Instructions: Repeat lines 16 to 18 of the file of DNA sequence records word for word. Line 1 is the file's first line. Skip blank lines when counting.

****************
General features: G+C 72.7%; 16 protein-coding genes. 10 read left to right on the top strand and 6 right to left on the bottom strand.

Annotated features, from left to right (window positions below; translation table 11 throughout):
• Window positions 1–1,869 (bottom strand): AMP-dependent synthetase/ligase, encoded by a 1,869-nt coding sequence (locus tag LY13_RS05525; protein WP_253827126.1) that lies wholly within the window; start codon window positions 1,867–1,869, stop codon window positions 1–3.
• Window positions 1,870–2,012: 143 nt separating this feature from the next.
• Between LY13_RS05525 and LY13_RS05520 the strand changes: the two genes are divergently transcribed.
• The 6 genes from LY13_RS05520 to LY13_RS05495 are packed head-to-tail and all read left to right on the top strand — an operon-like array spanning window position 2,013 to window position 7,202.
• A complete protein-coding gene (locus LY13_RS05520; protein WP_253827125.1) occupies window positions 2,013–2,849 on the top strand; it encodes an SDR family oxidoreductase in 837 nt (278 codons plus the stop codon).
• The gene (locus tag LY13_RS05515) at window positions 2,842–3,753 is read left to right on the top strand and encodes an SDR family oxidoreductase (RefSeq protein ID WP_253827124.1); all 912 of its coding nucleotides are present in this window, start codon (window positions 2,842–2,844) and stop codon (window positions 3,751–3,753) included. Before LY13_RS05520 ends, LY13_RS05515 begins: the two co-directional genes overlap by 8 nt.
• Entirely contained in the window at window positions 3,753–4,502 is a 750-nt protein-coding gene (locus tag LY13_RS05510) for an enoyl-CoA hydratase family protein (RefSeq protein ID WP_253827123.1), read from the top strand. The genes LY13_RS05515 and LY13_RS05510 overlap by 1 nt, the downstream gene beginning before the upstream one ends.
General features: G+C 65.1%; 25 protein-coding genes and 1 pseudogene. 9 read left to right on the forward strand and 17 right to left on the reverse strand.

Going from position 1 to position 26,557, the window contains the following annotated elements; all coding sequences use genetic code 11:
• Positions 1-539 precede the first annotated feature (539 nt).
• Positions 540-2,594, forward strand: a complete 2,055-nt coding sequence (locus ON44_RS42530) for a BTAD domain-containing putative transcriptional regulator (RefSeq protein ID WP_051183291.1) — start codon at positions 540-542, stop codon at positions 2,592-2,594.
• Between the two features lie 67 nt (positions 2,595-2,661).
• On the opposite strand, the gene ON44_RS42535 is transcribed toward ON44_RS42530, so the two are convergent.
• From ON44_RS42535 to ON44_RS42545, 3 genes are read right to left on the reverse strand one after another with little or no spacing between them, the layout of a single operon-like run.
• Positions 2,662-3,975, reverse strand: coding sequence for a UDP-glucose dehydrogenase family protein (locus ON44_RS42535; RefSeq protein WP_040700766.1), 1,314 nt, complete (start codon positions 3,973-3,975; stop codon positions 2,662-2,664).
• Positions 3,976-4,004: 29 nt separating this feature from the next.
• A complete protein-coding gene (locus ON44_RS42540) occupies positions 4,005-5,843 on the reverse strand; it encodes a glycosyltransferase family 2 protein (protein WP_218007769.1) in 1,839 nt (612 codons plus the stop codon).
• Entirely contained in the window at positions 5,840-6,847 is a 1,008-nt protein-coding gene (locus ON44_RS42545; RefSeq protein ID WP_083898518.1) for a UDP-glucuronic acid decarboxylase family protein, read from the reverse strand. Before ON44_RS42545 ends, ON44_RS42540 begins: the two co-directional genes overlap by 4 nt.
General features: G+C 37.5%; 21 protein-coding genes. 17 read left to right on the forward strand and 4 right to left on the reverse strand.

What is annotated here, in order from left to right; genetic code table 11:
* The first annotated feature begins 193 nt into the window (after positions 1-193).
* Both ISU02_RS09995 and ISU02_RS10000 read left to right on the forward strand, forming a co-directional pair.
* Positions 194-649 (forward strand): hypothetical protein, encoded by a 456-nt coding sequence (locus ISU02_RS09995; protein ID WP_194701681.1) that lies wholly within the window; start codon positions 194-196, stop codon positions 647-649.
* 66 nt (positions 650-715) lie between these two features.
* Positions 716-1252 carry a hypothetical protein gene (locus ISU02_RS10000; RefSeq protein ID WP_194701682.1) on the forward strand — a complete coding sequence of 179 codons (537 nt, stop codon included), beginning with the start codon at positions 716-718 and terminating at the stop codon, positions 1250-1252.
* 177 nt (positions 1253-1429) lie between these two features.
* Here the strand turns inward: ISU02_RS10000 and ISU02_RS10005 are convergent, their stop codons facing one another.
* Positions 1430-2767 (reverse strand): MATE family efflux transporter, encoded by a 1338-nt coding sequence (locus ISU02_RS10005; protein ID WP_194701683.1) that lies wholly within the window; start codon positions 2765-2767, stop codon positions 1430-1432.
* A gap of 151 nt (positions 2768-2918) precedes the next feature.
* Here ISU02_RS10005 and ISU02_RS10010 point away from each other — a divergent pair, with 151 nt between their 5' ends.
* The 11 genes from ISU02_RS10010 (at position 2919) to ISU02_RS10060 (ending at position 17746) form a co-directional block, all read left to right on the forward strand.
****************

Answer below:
• From ON44_RS42535 to ON44_RS42545, 3 genes are read right to left on the reverse strand one after another with little or no spacing between them, the layout of a single operon-like run.
• Positions 2,662-3,975, reverse strand: coding sequence for a UDP-glucose dehydrogenase family protein (locus ON44_RS42535; RefSeq protein WP_040700766.1), 1,314 nt, complete (start codon positions 3,973-3,975; stop codon positions 2,662-2,664).
• Positions 3,976-4,004: 29 nt separating this feature from the next.